I know it’s a strange greeting. I find it weird whenever people say that, but I just heard the Pope say it on TV, so it must be a legit greeting.
Speaking of Easter, my husband found this cute video on how to make a scrambled egg inside its shell. He finds the weirdest things online. Enjoy!
It’s been a while since my last giveaway and I really need to give away so much stuff.
I want to keep my promos simple because I find it silly when other people ask you to do so many things for such a minor prize (sorry!).
This week I’m giving away eight prizes.
There will be four train cases and four Team Manila tote bags filled with goodies.
Here’s what’s inside the train case:
1. Yummy.ph’s amazing picture book of Manila’s best desserts with directory on where to order
2. Manansala mousepad from Freeway
3. Adjustable shoulder strap
4. 2013 calendar pen
5. wala lang dollar pen case
1) Open to anyone with a Facebook or Twitter account and a Philippine address.
2) Must like/follow Ferry Corsten on Facebook or Twitter because I super owe him for these autographed CDs!!
3) Register HERE.
4) Share this entry by clicking on “TWEET” or “LIKE” at the bottom of the entry.
5) Deadline for entries: April 5, 2013 at 11 PM, Manila time.
6) Winners will be chosen via electronic raffle and announced here on Chuvaness.com.
Will tell you more about some of the prizes next time!
I don’t understand why Sarah Geronimo has to wear a bad wig in her movies with John Lloyd Cruz.
She’s a pretty girl with nice hair. Can’t they just dye it or curl it, if they wanted to make her look “Americanized”?
Why resort to bad wigs?
Just say no, Sarah G.
Surely when they make you wear a bad wig there’s a this little voice telling you this looks wrong. But maybe you’re too nice to complain. Someone has to say it.
If you’re not sure about what the director is telling you to wear, consult a stylist.
Consult Liz Uy, Millet Arzaga, Alodia Gosiengfiao, or something. Consult a woman.
If they wanted to hire someone who looks like Eugene Domingo, they should’ve hired Eugene Domingo.
I enjoyed your movie with JLC, A Very Special Love but this one, I’m just gonna say no.
P.S. John Lloyd can also say no. He can say, “I’m not gonna kiss that bad wig. Nope. Not doing it.”
My mom said something funny after buying a pair of Margiela flats last Sunday.
“Type ko to. Gusto kong mag-groovy for a change,” she told my dad.
Groovy. I haven’t heard that word in years.
“The last time I heard that was in Scooby Doo,” pointed out my sister Ana, 21.
I remember the first time I heard the word “type” to mean “like.”
It was the ’70s. My parents and I were watching Miss Philippines on our black and white TV, and my dad points out a contestant and says, “Ayan. Type ko yan.”
I was confused. The image I had in my head was a typewriter.
I had a recent conversation with my sons about the word “epic,” which I hate.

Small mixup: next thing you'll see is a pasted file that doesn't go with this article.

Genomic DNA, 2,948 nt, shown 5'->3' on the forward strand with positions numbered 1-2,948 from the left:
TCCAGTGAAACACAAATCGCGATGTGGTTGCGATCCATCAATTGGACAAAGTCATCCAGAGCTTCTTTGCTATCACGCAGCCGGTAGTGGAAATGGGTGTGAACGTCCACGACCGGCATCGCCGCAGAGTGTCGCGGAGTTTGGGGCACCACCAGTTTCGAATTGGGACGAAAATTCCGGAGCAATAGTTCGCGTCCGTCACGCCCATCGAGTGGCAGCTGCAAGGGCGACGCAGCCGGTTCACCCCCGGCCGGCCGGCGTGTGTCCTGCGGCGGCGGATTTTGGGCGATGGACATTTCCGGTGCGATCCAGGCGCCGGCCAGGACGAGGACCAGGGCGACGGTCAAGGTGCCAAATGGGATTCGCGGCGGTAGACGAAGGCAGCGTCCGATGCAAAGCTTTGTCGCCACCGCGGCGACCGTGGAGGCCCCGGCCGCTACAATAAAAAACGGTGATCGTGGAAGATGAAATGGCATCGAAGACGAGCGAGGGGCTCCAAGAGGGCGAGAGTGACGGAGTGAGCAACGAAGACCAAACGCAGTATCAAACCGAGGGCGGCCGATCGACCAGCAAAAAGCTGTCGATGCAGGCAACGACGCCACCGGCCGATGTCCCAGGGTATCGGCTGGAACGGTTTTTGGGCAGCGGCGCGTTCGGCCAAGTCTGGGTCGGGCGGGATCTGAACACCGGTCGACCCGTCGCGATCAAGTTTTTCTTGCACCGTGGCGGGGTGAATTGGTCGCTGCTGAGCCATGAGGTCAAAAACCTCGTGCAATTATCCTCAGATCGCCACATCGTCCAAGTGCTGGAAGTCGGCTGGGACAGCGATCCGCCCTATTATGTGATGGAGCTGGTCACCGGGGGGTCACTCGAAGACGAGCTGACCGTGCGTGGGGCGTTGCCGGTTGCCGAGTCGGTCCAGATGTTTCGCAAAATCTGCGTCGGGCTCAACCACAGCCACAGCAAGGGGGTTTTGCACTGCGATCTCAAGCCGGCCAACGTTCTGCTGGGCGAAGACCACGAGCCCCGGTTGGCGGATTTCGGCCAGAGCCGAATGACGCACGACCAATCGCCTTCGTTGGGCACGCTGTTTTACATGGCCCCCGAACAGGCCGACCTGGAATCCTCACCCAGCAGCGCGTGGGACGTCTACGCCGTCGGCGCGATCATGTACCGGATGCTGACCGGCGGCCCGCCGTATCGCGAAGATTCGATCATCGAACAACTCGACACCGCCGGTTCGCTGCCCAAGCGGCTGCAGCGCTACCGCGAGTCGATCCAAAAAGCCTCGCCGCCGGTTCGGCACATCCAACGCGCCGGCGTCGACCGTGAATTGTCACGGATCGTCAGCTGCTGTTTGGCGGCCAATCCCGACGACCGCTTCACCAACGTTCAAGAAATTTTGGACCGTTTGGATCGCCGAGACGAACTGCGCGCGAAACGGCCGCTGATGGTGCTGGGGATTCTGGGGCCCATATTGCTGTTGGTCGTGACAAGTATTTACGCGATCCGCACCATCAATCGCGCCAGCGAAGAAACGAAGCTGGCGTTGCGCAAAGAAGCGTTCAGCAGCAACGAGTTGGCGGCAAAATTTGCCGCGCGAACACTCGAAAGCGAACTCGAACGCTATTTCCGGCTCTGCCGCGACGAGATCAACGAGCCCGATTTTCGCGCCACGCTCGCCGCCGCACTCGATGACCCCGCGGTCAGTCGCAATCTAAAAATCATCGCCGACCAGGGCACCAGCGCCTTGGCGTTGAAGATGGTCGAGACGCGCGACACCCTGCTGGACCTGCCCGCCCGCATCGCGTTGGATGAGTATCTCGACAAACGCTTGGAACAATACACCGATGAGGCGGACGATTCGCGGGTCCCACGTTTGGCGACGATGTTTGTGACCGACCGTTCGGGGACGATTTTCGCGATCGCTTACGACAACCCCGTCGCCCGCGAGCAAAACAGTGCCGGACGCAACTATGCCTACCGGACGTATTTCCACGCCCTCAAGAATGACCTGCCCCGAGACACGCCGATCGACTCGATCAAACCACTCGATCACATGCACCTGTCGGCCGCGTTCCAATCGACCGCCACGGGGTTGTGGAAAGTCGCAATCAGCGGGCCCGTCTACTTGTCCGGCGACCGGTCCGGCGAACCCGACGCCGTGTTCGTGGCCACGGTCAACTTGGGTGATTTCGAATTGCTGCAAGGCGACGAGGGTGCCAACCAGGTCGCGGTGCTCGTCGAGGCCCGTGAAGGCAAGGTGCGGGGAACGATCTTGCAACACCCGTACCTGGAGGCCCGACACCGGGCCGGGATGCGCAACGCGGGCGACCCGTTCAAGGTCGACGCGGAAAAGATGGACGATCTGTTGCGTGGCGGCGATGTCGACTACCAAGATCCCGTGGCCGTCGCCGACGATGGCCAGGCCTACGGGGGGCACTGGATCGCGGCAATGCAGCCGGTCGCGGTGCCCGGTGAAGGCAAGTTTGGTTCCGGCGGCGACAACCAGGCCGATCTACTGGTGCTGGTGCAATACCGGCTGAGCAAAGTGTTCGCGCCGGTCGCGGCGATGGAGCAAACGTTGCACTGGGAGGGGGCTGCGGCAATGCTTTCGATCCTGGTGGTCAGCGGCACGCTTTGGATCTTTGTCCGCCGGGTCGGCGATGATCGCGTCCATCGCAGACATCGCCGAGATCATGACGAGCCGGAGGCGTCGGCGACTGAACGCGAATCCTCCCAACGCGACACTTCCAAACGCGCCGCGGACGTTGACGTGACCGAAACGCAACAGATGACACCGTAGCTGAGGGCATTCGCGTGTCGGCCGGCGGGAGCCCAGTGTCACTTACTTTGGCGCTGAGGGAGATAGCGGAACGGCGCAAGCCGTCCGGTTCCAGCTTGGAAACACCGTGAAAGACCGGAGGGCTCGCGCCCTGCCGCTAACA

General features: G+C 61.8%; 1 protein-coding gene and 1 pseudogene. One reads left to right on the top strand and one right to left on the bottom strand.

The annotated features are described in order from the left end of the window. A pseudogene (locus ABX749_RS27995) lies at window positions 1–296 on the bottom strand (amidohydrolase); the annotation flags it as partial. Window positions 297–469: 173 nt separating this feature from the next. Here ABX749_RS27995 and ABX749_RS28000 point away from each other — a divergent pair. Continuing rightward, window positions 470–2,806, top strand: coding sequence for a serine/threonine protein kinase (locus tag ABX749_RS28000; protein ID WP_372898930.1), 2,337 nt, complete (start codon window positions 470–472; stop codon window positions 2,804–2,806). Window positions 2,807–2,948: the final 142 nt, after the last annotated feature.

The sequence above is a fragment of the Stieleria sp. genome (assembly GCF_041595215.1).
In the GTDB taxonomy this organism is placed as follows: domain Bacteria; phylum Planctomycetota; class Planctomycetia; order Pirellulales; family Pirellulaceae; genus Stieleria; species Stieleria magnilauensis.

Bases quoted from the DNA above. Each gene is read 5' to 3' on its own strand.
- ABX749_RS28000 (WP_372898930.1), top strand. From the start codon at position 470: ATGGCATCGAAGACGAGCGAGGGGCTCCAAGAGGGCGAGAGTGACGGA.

“Epic” to them means “great” or “awesome.” While to me it means “long narrative poem with a hero. You know, like Iliad, Odyssey, Homer?” I told my kids.
Unfortunately, this was the Homer my son had in mind.
So what are the words our parents still say that sound funny to us?
I made a survey on Twitter and found out my folks are just as funny as your folks.
SM Shoemart. My son asked me why some people call SM Shoemart. I told him SM stands for Shoemart because the owner of Shoemart, who happens to be the richest man in the Philippines, Mr. Henry Sy, didn’t have shoes while growing up. So he worked hard until he opened a shoe store, which became a department store, which became a mall and so on. And the name SM Shoemart stuck, as in we’ve got it all for you.
Copon bond or coupon bond.
Some folks actually call it kokomban, in reference to bond paper.
According to Investopedia, a coupon bond is “a debt obligation with coupons attached that represent semiannual interest payments. Also known as a bearer bond.”
That said, I still don’t know why people call it coupon bond.
Kendle. This kind.
Scissor Salad. Back in the ’70s, it was a popular dish in my grandmother’s house.
Chit. Not the play money you use to pay in the school canteen or fair. “Chit” is another word for “check” or “bill.”
Jingle. Not referring to Christmas bells, but referring to a call of nature, as in “Teka muna. Jumi-jingle pa siya.”
Picha pie. You know, like Shakey’s.
Cutex. That’s ’70s for nailpolish
Kwacker Oats. They’re good for you.
Prigider. Taken from an old brand of refrigerators.
Colgate. A generic name for toothpaste—even if it’s Close Up.
Station waygon. A popular car in the ’70s with a roof extended to the back.
Transistor. What everyone used to listen to music, news, and dramas.
Nessels Cream.Puede ring Nessels Crunch.
Johnson’s buds for cotton buds. I still say Q-tips.
Combo. Not your spaghetti and chicken meal at McDonalds, but a band, like rock band.
Step-in. Backless footwear, or mules
AC/DC for bisexual. Another funny term for bisexual: silahis.